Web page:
China Becomes India’s Largest Trading Partner
MUMBAI – Bilateral trade between India and China has climbed to almost US$50 billion during the first nine months of the current fiscal year, higher than trade with any of India’s other trading partners, according to a study by the PHD Chamber of Commerce in India.
“India’s direction of foreign trade has exhibited a structural shift during the last decade. Trade volume and trade share of emerging and developing economies has increased while the share of conventional trading partners has showed a declining trend,” PHD chamber president Sharad Jaipuria noted.
China’s total of US$49.5 billion in trade over the first nine months of the current fiscal year (April – December 2013), exceeded Indian trade with any other country. The U.S., which is now India’s second largest trading partner, saw US$46 billion worth of trade over the same period — over US$3 billion less than China. As its economy recovers, however, the U.S., has re-emerged as India’s top exports destination, with exports from India to the U.S. reaching US$29.3 billion in the first nine months of the current fiscal year.
The United Arab Emirates (UAE), which was India’s biggest trading partner in the previous fiscal year 2012-2013, has been relegated to third place with US$45.4 billion in the current fiscal year. The UAE remains a prime export destination for India, as it welcomed US$22.3 billion of Indian exports in the current fiscal year to December 2013.
Unlike with India’s other main trading partners, however, India’s exports to China amount to only US$10.8 billion. Despite this, Sino-Indian trade has seen impressive growth in recent years, driven primarily by an increase in exports from China. In 2004, exports from China to India amounted to US$4 billion, while exports and imports between the two nations totaled $7 billion. By 2008, Chinese exports into India had reached US$27 billion, while total trade hit US$38 billion.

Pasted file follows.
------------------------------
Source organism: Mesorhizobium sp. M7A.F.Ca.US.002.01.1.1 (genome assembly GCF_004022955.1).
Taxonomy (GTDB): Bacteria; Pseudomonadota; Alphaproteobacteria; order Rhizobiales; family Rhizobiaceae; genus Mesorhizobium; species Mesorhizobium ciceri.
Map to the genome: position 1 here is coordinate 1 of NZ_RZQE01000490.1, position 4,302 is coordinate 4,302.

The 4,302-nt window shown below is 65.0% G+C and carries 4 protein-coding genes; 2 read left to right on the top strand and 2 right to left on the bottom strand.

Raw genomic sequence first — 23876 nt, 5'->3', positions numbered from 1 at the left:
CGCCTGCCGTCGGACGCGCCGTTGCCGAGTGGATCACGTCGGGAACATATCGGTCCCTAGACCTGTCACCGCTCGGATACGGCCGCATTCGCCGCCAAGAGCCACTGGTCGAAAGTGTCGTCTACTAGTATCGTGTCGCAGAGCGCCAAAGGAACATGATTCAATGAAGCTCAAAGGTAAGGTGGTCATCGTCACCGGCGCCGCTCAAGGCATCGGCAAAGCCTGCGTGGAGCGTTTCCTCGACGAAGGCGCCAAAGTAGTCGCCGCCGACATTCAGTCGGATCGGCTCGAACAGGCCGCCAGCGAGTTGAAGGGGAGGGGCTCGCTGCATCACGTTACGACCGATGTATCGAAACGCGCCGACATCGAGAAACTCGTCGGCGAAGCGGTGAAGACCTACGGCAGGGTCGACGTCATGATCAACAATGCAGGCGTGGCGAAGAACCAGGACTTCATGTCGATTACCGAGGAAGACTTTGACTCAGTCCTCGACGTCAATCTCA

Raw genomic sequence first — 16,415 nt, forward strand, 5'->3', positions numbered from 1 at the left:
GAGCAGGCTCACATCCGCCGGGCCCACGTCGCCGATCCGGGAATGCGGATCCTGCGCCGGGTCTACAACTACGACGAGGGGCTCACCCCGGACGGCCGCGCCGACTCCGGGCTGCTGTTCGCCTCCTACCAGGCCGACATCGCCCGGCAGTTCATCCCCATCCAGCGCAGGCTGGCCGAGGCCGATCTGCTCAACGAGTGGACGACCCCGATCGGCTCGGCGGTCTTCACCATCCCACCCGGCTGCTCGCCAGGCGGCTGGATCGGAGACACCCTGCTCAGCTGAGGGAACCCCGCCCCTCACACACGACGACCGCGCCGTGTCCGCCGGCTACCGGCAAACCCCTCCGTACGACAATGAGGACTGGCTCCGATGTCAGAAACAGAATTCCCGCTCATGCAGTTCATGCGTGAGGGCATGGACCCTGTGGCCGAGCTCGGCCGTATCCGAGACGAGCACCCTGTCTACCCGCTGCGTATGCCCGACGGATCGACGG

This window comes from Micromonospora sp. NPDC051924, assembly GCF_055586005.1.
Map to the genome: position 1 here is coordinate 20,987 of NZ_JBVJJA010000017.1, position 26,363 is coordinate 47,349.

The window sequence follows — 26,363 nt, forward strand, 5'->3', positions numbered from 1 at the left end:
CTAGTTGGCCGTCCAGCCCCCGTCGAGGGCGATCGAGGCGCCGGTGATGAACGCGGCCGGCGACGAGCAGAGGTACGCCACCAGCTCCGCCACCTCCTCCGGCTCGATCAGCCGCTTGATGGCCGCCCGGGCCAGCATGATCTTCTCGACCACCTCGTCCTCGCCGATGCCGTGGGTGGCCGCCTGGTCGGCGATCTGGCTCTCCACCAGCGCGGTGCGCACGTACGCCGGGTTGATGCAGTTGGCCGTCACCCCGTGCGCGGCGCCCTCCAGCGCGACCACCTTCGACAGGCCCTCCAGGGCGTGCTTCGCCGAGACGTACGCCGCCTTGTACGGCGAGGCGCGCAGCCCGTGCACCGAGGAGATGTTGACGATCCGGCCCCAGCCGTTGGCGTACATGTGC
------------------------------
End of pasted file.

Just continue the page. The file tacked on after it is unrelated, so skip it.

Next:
Most recently in 2013, China exported an incredible US$52 billion in goods to India, bringing total trade up to US$65 billion. In 2012, the two neighboring countries set a target of US$100 billion in bilateral trade by 2015.
The political relationship between India and China has not always been the smoothest, however.
Himalayan border disputes and concerns over Chinese investment in India’s railways have led India to eye its eastern neighbor with some suspicion. Yet both countries are cognizant that there are benefits to be gained from forming a closer economic relationship, and have been taking steps to help achieve that end.
Economic advantages will likely be the catalyst for a stronger and more co-operative relationship between the two most populous nations in the world.
Dezan Shira & Associates is a specialist foreign direct investment practice, providing corporate establishment, business advisory, tax advisory and compliance, accounting, payroll, due diligence and financial review services to multinationals investing in emerging Asia. Since its establishment in 1992, the firm has grown into one of Asia’s most versatile full-service consultancies with operational offices across China, Hong Kong, India, Singapore and Vietnam in addition to alliances in Indonesia, Malaysia, Philippines and Thailand as well as as well as liaison offices in Italy and the United States.
You can stay up to date with the latest business and investment trends across India by subscribing to Asia Briefing’s complimentary update service featuring news, commentary, guides, and multimedia resources.
Taking Advantage of India’s FDI Reforms
In this issue of India Briefing Magazine, we explore important amendments to India’s foreign investment policy and outline various options for business establishment, including the creation of wholly owned subsidiaries in sectors that permit 100 percent foreign direct investment. We additionally explore several taxes that apply to wholly owned subsidiary companies, and provide an outlook for what investors can expect to see in India this year.